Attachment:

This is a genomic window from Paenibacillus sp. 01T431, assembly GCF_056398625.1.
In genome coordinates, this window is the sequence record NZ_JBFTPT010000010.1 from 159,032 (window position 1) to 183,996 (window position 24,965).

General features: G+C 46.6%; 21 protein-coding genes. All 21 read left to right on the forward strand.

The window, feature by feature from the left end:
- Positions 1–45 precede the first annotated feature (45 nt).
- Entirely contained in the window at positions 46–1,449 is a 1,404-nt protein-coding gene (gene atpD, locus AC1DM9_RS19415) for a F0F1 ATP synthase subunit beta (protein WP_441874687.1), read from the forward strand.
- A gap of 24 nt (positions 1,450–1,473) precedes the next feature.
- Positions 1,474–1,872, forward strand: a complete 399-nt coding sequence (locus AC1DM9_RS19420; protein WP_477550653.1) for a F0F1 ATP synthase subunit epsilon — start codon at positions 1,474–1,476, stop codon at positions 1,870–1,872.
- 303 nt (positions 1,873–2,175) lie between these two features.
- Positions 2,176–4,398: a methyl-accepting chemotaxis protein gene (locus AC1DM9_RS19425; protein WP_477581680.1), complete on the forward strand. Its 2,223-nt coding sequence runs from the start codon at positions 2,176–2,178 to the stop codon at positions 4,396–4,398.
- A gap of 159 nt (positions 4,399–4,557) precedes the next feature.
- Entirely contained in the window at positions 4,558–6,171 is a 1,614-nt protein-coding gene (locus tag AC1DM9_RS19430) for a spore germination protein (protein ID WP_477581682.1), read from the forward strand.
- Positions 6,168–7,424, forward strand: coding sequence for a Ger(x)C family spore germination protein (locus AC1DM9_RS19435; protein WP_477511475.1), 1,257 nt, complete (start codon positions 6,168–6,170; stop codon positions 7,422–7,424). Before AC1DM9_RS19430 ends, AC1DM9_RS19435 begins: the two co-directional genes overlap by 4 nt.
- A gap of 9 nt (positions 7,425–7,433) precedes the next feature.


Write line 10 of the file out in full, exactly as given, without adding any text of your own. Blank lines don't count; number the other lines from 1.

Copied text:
- Positions 2,176–4,398: a methyl-accepting chemotaxis protein gene (locus AC1DM9_RS19425; protein WP_477581680.1), complete on the forward strand. Its 2,223-nt coding sequence runs from the start codon at positions 2,176–2,178 to the stop codon at positions 4,396–4,398.